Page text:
17.7.18 – Tuesday – Started the day with cleaning the hulls using the scuba gear. Much easier than free diving but still very tiring. I did two dives, finishing one hull each time; the amount of sea-weed and barnacles was staggering. I also took the bridle out of the water onto the trampoline. During the months it has been in the water it had accumulated a lot of marine growth.

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I had to work about 40 minutes, using a brush and a knife to discard all that stuff. Lesson learnt: when anchoring for a long period of time – do not use the bridle. If you want to lessen the strain on the windlass use a single or even double ropes that would be out of the water.

Kevin found the information we needed regarding the new alternator; it seems it has an internal regulator and Kevin now knows how to modify it to work with an external one.

18.7.18 – Wednesday – Alternator installed and working giving out good amperage. .now I have two operating which is the redundancy level I wanted. Changed oil on the starboard engine and fixed the shutdown solenoid which was working intermittently due to dirty electrical contacts. More interior cleaning – this job is Sisyphean, you clean an area and after a few hours you find new particles of unidentified matter in there. Filling water is also difficult; I have four jerry cans containing a total of 90 liters and hauling them on board puts my back in danger.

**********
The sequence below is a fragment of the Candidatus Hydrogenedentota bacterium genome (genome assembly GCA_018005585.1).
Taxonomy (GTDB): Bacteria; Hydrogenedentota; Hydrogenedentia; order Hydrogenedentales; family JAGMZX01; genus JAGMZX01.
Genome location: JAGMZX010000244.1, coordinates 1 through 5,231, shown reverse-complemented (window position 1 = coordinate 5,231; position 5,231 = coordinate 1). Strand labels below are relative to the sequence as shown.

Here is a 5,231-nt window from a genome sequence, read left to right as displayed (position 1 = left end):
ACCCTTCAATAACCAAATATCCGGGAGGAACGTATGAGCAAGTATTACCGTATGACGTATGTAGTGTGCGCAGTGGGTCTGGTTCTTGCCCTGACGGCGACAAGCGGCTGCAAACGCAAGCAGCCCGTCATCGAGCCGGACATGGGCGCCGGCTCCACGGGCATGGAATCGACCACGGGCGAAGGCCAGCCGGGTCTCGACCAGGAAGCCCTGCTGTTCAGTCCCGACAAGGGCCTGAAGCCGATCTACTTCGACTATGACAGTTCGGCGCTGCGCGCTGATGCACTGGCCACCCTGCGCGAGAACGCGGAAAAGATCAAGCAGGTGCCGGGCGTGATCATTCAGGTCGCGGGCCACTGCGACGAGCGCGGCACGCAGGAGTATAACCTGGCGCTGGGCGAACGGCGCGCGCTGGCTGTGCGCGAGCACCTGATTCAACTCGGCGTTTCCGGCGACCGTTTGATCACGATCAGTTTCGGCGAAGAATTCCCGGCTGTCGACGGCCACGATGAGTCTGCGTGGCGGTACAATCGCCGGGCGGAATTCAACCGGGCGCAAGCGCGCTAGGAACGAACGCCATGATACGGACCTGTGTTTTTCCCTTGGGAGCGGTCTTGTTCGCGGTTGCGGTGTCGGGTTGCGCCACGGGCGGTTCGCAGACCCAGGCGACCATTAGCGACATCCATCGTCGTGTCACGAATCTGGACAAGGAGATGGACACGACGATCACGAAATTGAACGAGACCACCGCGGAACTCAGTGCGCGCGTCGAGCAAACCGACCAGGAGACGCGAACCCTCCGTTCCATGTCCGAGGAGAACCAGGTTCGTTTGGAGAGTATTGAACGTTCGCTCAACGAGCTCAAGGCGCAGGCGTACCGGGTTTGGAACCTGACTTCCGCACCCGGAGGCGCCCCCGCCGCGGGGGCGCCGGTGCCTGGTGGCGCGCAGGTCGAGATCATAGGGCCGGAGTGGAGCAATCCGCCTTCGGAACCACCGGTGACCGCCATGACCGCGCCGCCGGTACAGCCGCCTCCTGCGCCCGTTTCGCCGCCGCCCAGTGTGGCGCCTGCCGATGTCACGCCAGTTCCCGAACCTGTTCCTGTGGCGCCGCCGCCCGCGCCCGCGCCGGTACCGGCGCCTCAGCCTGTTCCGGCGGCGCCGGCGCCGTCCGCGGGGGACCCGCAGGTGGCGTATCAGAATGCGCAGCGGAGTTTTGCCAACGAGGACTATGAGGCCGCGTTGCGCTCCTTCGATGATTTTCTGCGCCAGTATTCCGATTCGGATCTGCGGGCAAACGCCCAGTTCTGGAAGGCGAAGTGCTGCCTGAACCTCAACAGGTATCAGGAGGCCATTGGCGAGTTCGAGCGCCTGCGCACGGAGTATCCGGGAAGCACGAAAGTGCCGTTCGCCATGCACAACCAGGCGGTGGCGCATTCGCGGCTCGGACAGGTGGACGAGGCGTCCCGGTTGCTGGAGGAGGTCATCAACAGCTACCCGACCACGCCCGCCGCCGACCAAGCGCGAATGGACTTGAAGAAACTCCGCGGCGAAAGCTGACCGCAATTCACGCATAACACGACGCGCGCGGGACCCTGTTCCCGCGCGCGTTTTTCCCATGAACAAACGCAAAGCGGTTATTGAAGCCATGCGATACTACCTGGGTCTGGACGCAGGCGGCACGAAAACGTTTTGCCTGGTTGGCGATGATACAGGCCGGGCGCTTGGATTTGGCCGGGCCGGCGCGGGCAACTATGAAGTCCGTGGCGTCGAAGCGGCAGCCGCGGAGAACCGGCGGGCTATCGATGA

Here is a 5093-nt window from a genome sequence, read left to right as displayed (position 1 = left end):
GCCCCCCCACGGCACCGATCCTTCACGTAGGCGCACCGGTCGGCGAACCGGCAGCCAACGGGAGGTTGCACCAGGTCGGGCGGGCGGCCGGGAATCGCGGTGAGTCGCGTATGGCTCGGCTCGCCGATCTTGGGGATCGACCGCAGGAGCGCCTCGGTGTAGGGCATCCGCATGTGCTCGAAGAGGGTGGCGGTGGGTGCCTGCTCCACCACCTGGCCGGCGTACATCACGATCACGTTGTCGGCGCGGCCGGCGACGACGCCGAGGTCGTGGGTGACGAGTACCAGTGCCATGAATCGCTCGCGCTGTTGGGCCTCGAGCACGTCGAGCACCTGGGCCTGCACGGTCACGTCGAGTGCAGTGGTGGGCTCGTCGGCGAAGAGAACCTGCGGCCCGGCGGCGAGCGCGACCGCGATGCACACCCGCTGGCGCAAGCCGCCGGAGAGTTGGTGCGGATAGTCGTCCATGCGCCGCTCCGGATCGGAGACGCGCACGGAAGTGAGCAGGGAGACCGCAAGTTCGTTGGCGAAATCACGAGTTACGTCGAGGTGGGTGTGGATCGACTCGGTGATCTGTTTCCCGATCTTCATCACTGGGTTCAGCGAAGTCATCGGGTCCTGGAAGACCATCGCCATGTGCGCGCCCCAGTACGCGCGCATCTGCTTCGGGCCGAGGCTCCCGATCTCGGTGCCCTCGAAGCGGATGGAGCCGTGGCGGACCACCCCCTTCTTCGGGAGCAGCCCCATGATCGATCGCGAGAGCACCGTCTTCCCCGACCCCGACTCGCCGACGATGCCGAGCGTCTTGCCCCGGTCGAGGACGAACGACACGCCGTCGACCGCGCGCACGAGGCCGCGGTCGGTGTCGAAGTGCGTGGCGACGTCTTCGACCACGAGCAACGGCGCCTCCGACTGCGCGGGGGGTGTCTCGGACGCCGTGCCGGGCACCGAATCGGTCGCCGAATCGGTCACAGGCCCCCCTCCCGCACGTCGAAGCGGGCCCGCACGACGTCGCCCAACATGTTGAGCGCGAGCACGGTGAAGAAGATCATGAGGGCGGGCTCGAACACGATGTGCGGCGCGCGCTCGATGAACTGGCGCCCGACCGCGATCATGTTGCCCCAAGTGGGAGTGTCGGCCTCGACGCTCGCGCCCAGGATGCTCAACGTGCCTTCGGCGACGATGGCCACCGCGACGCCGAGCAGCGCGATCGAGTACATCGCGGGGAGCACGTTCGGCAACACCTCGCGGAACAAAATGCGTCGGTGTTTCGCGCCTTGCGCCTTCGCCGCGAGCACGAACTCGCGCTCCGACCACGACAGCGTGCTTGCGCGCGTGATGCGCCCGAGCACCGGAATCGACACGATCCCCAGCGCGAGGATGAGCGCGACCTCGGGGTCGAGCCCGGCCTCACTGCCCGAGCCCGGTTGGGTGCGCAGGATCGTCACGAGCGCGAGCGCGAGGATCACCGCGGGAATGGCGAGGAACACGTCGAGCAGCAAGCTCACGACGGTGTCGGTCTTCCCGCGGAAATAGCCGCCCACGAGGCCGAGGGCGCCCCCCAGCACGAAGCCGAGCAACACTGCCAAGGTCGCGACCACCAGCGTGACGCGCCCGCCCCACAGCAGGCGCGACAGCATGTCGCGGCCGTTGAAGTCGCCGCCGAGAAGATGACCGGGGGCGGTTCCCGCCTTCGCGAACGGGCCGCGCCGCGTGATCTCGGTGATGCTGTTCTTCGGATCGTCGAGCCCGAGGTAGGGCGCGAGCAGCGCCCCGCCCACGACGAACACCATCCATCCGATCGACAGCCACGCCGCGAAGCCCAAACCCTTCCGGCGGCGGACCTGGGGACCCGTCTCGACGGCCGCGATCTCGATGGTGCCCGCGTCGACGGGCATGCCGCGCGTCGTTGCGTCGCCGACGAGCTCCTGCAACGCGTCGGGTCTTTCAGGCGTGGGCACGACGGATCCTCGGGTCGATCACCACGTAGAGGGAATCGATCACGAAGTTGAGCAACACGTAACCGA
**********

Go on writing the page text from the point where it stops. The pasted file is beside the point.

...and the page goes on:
19.7.18 – Thursday – Working, working working. In the evening, as I was having dinner, I noticed that the yacht near us, a heavy large monohull, is too close for comfort. The winds and currents in the bay have no regular pattern, sometimes pushing yachts on the same location in different directions. I called them up and suggested that each of us shorten chain a bit. It seemed to work.                            Gili and her brother are coming tomorrow and we’ll go sailing. That the original purpose, isn’t it?

20.7.18 – Friday – During the night the swell in the anchorage became bigger and the boat was rolling uncomfortably. At 0945 I took the dinghy to the dock wanting to fill water. The surge near the dock was considerable and Kevin, who was standing there, cautioned me and other yachties not to come ashore and especially not to leave the dinghy there. I turned back; my thoughts were centered on my incoming crew. How are they going to reach Two Oceans? Hopefully the situation would become better at midday.

To be continued…